ON THE SURFACE, IT’S LITTLE MORE THAN A TENANT-LANDLORD dispute aggravated by the fact that the renter and the owner happen to be brother and sister, respectively. But when the business is Kreuz Market in Lockhart, a storied establishment that dates back to around 1900 and is frequently cited as the best barbecue joint in the free world, the disagreement might as well be a declaration of war.
It all began in 1990, the year Edgar “Smitty” Schmidt, Kreuz’s owner, passed away. Schmidt, who had bought it from Alvin Kreuz and two other co-owners in 1948, sold the business to his sons, Rick and Don, but bequeathed the building and the property it occupied to his daughter, Nina Sells. (“Why he did it that way, he’s the only one who can speculate,” Rick says.) Rick was raised in the market, and Nina worked there part-time until 1983 (she is now in her fourth term as the county clerk for Caldwell County). Rick, his two sons, and Don have continued operating Kreuz the same as always, serving smoked meats straight from the pits on pieces of butcher paper, with no forks, no sauces, and no side dishes. But that will officially end on August 31, when their lease with Nina expires. Rick says that he wants to renew it and extend the current five-year option but that his sister wants to raise the rent to $400,000 over five years, a figure he calls “exorbitant.” She says she has tried to be reasonable but has been unable to come to terms with her brother. Negotiations became so contentious that Rick and Nina each hired lawyers, and media attention by the Austin American-Statesman and CBS’s Eye on America only fanned the flames.
How could it come to this? Blame it on a volatile combination of business and family. “We don’t have an inheritance problem,” Rick contends. “We have a landlady problem. I was trying to make a deal with my sister. I wanted to buy the property. She kept telling me it wasn’t for sale. I’d at least like an option to lease for another twenty years, but she said no to that. I looked her in the eye and asked, ‘Why?’ She looked at me and said, ‘You think I couldn’t run a barbecue place?’
“My customers are really upset about it,” Rick says, noting that business has picked up considerably because of a steady stream of pilgrimages from faithful out-of-town customers who fear the end is near. “Some of them are mad at me. I’ve heard she’s been getting hate mail. It’s not something you’re proud of when you don’t get along with your family, but it’s not a family squabble. It’s business.”
Nina hardly deserves the evil landlord stereotype. A demure, soft-spoken blonde, she says the events of the past year and a half have driven her to tears on several occasions. Other than a vague allusion to past family problems, she says she doesn’t want to dwell on the particulars. “It’s emotional when it’s family,” she says. Nina says that she met with her brother in late 1997 to discuss repairs. “Rick wanted improvements,” she says, “and I wasn’t necessarily against it.” He wanted to build a new dining room; she was most concerned about repairs to the existing building. “I felt like we had seven years left in the option to make the repairs, but if we couldn’t agree to do it by then, I didn’t want to extend the lease for twenty years,” Nina says. What she describes as the “double the rent article” in the American-Statesman last April, which she believes made her sound inflexible, hardened her position. “In a way, it became ‘Sell or Move.’ It was more of an ultimatum, and it’s hard to negotiate that way.”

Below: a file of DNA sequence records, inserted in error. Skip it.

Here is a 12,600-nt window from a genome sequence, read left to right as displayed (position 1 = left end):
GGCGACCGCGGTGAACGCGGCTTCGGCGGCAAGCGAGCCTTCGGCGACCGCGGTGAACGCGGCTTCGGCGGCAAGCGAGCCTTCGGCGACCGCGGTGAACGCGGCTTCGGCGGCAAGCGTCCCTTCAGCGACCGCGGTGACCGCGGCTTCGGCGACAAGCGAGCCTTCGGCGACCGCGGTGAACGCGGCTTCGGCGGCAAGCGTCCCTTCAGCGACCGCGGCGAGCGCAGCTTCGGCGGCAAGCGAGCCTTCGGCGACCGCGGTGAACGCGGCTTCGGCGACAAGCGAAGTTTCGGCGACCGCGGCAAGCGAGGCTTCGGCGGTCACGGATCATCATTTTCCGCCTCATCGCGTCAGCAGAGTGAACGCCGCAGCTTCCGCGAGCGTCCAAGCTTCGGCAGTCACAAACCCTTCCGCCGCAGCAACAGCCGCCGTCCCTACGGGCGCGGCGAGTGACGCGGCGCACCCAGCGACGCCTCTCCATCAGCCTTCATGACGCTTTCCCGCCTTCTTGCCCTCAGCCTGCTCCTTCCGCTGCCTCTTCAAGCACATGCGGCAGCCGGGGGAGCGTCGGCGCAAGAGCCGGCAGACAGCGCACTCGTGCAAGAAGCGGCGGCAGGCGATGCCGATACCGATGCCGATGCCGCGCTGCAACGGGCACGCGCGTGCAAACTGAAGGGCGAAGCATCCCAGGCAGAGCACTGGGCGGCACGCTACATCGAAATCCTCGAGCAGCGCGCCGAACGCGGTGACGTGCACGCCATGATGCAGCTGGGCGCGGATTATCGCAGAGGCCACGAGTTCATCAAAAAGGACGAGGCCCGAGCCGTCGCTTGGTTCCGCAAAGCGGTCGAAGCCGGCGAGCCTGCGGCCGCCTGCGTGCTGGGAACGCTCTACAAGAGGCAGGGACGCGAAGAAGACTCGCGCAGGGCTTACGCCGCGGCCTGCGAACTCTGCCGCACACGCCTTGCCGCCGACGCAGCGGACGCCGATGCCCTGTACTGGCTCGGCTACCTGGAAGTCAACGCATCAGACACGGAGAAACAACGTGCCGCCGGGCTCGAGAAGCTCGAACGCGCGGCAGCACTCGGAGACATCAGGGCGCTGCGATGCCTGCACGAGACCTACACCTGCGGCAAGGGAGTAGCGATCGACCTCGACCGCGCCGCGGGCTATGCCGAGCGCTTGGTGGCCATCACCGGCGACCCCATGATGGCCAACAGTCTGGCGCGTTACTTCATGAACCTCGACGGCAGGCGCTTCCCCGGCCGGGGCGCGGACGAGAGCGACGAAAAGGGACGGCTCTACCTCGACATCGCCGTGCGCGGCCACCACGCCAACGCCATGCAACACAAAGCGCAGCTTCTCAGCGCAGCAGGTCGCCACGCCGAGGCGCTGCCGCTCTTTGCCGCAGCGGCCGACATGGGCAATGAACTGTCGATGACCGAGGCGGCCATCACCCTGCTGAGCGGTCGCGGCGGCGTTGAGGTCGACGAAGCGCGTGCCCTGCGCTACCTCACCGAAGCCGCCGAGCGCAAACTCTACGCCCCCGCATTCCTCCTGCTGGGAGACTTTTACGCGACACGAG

“That was the icing on the cake,” says Nina’s husband, Jim Sells, a teacher at Lockhart High School for the past 22 years. It turns out that Nina wasn’t just blowing smoke when she later announced her intention to open a new barbecue restaurant and meat market in the building she owns: Her husband is part of a cooking team whose beef brisket has earned first place awards at Lockhart’s Chisholm Trail Cookoff the past two years, and her husband and her two sons, John and James Fullilove, all walked away with blue ribbons at cook-offs in Luling and Lubbock last year. The new place, she says, will be called Smitty’s.
As for Rick, he promises more room and more comfort at a new Kreuz’s just four-tenths of a mile north of the present location—plans that were part of his desire to improve the old market before negotiations fell apart. “We’re going to use a lot of brick, a lot of metal, and a lot of wood,” he says. “It’s not going to be fancy. It’s not going to be pretty. But I’m not going to build a phony place. Customers will be close to the fire but not blistered by it the way they are now.” Rick is also doubling the number of cooking pits and upgrading them with quarter-inch steel lining instead of the sheet metal currently used. “The new ones are going to outlive me,” he says. “I’ve already built a prototype and tested it on thirty-five of my beer-drinking friends, who are real critical. I burst a lot of bubbles because they said it tasted like it came from here, so I’m real confident the quality can be maintained. I’m gonna try to maintain one hundred percent of what I’ve got here. Roy, my pit man, even wants to drag a ceremonial bucket of coals from here to the new place.”
Less certain is whether Rick can maintain the unique atmosphere of Kreuz’s. “We’re losing a tradition and the memories that go with it,” he admits. Then again, change is a constant, even in a family operation as traditional as this one. After all, Kreuz’s became the Schmidts’ place after the Kreuz heirs